Sporting Goods: While June sporting goods prices decreased 0.6 percent MoM, the DPI shows 5.1 percent deflation YoY with products priced between $40 and $100 driving the YoY downward trend. For the same time period in May, the DPI reported vastly different data than the CPI: 5.2 percent deflation vs. 0.3 percent inflation, respectively. Data is based on approximately 300,000 products.
Electronics: The DPI shows that prices for electronics decreased 10.5 percent YoY (1.8 percent MoM), with products priced between $200 and $500 seeing the largest declines. Specific to computers, the DPI shows 12.3 percent YoY deflation in June with products priced between $700 and $1200 seeing the largest decrease. Prices for televisions and tablets are also down significantly YoY, with deflation at 17.5 and 19.9 percent, respectively. While the CPI does not break out electronics overall, the latest report showed prices fell 2.9 percent YoY for appliances and 7.8 percent for computers in May. For the same period, the DPI saw significantly more deflation with 4.5 percent for appliances and 12.7 percent for computers. DPI data is based on online transactions of over one million electronics products.
Groceries: Following four months of price drops, the DPI showed slight deflation of 0.1 percent YoY and 0.6 percent deflation MoM. The DPI covers 30 to 40 percent of online grocery transactions for approximately 195,000 products, and is heavily comprised of groceries purchased online and picked up in-store.
Brexit: London hotel prices decreased 3% MoM, and airfare to London are down 8.5% MoM
The complete Adobe Digital Economy Project June report can be found here.
Caveats and Comments Relating To This Index
As this is a new index, it has not been tested over time. The index author claims:
By tracking seven dollars and fifty cents out of every ten dollars spent online with the top 500 U.S. retailers, the DPI is able to analyze billions of digital transactions, while the Bureau of Labor Statistics' Consumer Price Index (CPI) relies on consumer surveys to approximate the actual sales in each product category tracking only 87,000 products.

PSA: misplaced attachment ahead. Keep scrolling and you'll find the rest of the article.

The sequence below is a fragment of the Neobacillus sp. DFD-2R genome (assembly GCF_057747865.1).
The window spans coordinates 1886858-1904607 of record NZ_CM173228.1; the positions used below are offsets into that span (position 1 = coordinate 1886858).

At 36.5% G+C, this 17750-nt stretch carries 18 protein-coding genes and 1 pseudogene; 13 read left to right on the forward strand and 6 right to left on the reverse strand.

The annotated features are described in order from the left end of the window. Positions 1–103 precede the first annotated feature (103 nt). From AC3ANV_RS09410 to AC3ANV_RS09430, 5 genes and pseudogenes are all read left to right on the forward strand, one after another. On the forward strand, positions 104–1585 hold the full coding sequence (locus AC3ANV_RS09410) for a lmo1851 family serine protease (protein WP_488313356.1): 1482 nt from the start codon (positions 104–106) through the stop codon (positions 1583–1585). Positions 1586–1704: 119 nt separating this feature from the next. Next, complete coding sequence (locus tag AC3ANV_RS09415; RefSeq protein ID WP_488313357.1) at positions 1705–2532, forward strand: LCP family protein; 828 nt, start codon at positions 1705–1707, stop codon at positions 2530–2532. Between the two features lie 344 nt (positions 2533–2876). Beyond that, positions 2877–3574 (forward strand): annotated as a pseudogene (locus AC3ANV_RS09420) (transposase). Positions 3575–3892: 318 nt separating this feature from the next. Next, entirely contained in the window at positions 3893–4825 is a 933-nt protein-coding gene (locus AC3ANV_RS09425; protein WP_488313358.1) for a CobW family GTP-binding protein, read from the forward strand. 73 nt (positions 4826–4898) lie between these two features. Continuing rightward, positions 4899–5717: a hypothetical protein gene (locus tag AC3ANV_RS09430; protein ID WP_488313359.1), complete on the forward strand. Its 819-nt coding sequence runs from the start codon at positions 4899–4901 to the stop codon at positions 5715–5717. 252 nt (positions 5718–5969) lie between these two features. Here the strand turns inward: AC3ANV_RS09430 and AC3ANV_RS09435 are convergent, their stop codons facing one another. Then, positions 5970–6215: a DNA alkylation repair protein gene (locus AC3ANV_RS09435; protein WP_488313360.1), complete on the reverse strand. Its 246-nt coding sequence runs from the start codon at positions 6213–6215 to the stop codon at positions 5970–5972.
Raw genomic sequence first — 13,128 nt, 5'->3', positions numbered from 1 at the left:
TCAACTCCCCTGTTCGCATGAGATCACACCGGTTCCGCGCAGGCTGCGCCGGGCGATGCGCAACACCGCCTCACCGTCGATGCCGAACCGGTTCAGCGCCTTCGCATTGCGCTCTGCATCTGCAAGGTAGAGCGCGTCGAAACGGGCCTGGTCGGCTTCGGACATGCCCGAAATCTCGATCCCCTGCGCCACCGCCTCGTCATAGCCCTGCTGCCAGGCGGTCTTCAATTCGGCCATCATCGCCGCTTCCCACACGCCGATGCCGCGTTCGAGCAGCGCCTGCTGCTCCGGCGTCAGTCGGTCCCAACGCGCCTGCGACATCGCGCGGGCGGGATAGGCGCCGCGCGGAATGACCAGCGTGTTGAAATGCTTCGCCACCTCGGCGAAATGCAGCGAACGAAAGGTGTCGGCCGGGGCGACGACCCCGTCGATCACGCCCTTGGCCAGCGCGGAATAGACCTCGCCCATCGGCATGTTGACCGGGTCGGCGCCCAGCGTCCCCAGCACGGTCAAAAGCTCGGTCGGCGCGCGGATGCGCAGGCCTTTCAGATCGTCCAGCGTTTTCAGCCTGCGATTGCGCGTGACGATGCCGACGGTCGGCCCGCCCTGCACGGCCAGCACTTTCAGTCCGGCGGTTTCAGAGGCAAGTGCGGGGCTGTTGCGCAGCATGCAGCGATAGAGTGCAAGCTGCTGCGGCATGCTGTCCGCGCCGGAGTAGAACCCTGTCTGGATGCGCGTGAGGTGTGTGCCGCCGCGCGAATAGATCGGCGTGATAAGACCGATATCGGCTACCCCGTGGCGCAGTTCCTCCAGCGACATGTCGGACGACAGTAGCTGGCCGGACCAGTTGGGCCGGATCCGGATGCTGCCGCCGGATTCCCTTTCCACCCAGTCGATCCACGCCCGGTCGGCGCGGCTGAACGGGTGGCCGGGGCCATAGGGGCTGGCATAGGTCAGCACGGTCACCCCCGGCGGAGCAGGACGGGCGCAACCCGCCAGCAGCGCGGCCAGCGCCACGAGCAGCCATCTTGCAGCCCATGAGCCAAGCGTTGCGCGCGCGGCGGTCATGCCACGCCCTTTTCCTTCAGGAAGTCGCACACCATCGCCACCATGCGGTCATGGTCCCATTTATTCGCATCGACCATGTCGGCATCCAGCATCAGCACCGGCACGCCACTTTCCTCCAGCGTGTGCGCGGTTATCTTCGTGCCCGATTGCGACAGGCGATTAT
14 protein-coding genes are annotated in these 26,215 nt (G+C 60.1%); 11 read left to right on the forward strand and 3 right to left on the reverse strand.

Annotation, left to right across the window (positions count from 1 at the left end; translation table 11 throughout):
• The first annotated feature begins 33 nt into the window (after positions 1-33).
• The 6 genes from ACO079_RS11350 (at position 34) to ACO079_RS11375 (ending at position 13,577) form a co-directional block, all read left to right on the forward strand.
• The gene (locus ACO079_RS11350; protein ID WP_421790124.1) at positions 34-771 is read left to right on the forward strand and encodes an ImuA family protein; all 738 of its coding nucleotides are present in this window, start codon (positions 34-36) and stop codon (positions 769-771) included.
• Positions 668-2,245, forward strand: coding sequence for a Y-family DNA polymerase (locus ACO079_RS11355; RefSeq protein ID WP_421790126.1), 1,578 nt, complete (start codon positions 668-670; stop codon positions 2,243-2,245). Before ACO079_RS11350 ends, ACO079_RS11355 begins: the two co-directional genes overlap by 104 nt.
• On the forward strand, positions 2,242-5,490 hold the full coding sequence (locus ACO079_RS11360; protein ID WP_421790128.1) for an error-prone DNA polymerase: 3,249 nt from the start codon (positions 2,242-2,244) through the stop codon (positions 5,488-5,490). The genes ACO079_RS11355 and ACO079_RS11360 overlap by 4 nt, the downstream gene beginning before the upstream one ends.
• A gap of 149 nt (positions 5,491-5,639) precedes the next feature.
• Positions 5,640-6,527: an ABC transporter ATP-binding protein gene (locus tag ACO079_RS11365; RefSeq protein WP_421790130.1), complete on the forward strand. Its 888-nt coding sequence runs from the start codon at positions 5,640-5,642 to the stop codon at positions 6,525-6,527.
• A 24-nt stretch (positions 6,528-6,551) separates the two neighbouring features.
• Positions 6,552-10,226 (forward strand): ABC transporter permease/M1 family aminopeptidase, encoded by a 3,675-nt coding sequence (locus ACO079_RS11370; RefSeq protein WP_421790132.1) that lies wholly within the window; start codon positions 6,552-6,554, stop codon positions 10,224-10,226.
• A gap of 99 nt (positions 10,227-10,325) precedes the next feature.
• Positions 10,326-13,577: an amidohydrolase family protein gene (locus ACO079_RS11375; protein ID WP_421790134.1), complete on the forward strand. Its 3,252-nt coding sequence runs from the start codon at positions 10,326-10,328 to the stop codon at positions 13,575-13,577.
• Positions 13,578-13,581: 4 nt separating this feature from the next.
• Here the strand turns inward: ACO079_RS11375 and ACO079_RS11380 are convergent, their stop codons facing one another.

Inflation rates constantlyfluctuate and are heavily dependent on the surge of online shopping. Yet traditional economic reporting fails to capture real-time price and quantity changes as well as actual consumer behavior, and is therefore unable to measure the impact of major market changes as quickly, such as recent bankruptcy announcements of retailers or Intel's softness in the PC market. By contrast, Adobe's (Nasdaq:ADBE) monthly Digital Price Index (DPI) measures prices and quantities of online purchases in real-time. Two economists - Austan Goolsbee, professor of economics at The University of Chicago's Booth School of Business and former chairman of the Council of Economic Advisers for President Obama, and Pete Klenow, professor, department of economics at Stanford University - are collaborating with Adobe on the DPI.
Adobe is the first company to conduct a digital-centric analysis based on real-time access to price-paid data and actual quantities sold. Adobe Digital Index leverages the Fisher Ideal Price method, which uses actual quantities purchased to measure inflation and is recognized by leading economists as the gold standard for the calculation of inflation. No other organization can use the Fisher Ideal Price method today because the calculation requires knowing the quantity of each product purchased in each period. Before Adobe, this has been impossible to measure at a sufficient scale.